Old Oct 2nd, 2001, 11:42 AM
  #7  
Nance
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I think this tragedy has made us aware that happiness isn't always "there", we have to make it "here" too.
And our garden and our homes and family can be just as satisfying as traveling to foreign places.
I always think of my friend who says I am happy right where I am, and she is.
Of course travel is fun and enlightening, but I don't think it should be our first priority.
 
Old Oct 2nd, 2001, 12:38 PM
  #8  
Gloria
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The garden is such a source for healing, inspiration, and the perfect place for gathering one's self. We look at our garden as an extension of our living space and have sought ways to incorporate our travels into our garden, just as we have in our home. We have deliberately looked to the English gardens for the wonderfully unstructured use of perennials. Every spring transports me back to England. Each cluster of delphiniums, daisies, digitalis, hollyhocks reminds me of all the lovely English gardens we toured.
We built a wonderful pagoda, much like the structure at Hampton Court. Now, several years later, our grapevines spill up and over the pagoda. A recent addition to the garden is a metal lion fountain. We are working on a brick patio to surround it, adding some shrubs and iron furniture with an Italian courtyard in mind. I will add some cracked, aged concrete and some old urns to help create my new, little breakfast area.
My "travel" room is still a work in progess. The pictures and artifacts suffer a little closer scrutiny now. Who knows if we will be taking that March trip? It is rather poignant to revisit these precious things. Afterall, it does represent a much more lighthearted approach that we took with our travels. One wonders if we shall ever have that attitude again.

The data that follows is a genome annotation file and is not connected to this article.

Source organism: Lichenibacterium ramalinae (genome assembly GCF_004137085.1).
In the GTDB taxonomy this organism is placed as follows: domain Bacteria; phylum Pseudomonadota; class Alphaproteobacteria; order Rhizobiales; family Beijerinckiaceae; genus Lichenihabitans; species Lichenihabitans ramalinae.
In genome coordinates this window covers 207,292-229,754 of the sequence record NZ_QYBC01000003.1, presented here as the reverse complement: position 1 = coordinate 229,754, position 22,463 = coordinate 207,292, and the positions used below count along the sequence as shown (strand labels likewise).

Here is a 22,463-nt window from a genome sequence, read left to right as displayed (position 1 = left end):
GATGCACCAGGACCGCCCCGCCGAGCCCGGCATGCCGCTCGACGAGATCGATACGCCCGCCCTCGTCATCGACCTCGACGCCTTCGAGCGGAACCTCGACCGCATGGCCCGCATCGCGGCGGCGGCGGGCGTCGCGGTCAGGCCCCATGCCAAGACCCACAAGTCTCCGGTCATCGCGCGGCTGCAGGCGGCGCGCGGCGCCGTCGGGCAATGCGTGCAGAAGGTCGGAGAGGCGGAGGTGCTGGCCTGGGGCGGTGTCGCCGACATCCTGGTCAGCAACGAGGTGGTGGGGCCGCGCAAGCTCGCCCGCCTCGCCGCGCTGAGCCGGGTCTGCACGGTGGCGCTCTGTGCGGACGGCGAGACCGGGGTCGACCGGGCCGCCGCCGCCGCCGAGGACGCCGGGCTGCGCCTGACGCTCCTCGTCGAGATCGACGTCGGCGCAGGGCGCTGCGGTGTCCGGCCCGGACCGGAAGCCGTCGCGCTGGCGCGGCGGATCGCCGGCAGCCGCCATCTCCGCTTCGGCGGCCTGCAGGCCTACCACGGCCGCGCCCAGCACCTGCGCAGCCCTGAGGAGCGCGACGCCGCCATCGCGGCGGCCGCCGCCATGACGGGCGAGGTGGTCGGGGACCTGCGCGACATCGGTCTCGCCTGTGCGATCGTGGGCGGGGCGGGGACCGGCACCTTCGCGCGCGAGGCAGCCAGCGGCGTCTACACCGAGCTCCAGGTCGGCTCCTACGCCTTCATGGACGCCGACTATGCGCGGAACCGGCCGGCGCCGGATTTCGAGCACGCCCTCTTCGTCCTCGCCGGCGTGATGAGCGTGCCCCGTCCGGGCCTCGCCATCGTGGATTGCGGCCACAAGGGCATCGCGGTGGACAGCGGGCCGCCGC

I agree, Dr. Betty, the garden, the home is a wonderful place to be.
Thank you for a lovely thread.
 
Old Oct 2nd, 2001, 12:47 PM
  #9  
Diane
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Like minds...two weekends ago we tore out three large overgrown shrubs in front of our house. Last weekend we bought some replacements -- dark shiny holly, some azaleas for Spring, mums for Fall, and lots of new bulbs. Physical work has lifted our spirits (Especially since the Redskins are so depressingly bad. They can't offer us any entertaining diversion from the headlines!)
 
Old Oct 2nd, 2001, 01:16 PM
  #10  
Rex
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I'm glad (I think) that three weeks after "9-11" and with no overseas travel in sight on your agenda for the next year, this site still holds your attraction, Anne.

The site is no doubt going to lose some old friends over the next year, and I hope it is as few as possible. I am crossing my fingers that a few well-timed e-mails to the "missing in action" will bring a few back who disappear to attrition.

What will be harder to get back will be the wonderful and onward rush of newcomers visiting this site as they plan their first - - or twenty-first trip to Europe.

Life among the wanderlust-ers will not come back to normal quickly. I will sow seeds, too - - of the desire to see other worlds, taste different foods, learn new languages - - and believe that a new spring and summer will bring out the itch, that we love to scratch so much.

Best wishes,

Rex